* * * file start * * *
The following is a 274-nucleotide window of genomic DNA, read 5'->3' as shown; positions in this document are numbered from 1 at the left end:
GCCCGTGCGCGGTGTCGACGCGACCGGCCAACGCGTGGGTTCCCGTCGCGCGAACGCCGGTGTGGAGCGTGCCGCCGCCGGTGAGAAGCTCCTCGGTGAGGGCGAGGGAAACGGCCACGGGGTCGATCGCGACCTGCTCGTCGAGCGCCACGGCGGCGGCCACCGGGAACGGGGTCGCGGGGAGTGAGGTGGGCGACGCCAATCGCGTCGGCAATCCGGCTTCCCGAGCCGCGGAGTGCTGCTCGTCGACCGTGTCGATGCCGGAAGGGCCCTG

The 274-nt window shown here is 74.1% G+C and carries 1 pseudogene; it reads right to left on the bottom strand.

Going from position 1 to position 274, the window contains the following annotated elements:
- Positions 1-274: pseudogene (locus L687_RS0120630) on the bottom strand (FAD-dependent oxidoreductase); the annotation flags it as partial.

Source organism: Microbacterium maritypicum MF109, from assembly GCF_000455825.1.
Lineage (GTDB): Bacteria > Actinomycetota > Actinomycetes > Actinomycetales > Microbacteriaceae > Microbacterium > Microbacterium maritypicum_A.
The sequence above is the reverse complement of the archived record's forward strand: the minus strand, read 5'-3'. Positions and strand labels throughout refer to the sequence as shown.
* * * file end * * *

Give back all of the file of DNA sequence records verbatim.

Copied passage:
The following is a 274-nucleotide window of genomic DNA, read 5'->3' as shown; positions in this document are numbered from 1 at the left end:
GCCCGTGCGCGGTGTCGACGCGACCGGCCAACGCGTGGGTTCCCGTCGCGCGAACGCCGGTGTGGAGCGTGCCGCCGCCGGTGAGAAGCTCCTCGGTGAGGGCGAGGGAAACGGCCACGGGGTCGATCGCGACCTGCTCGTCGAGCGCCACGGCGGCGGCCACCGGGAACGGGGTCGCGGGGAGTGAGGTGGGCGACGCCAATCGCGTCGGCAATCCGGCTTCCCGAGCCGCGGAGTGCTGCTCGTCGACCGTGTCGATGCCGGAAGGGCCCTG

The 274-nt window shown here is 74.1% G+C and carries 1 pseudogene; it reads right to left on the bottom strand.

Going from position 1 to position 274, the window contains the following annotated elements:
- Positions 1-274: pseudogene (locus L687_RS0120630) on the bottom strand (FAD-dependent oxidoreductase); the annotation flags it as partial.

Source organism: Microbacterium maritypicum MF109, from assembly GCF_000455825.1.
Lineage (GTDB): Bacteria > Actinomycetota > Actinomycetes > Actinomycetales > Microbacteriaceae > Microbacterium > Microbacterium maritypicum_A.
The sequence above is the reverse complement of the archived record's forward strand: the minus strand, read 5'-3'. Positions and strand labels throughout refer to the sequence as shown.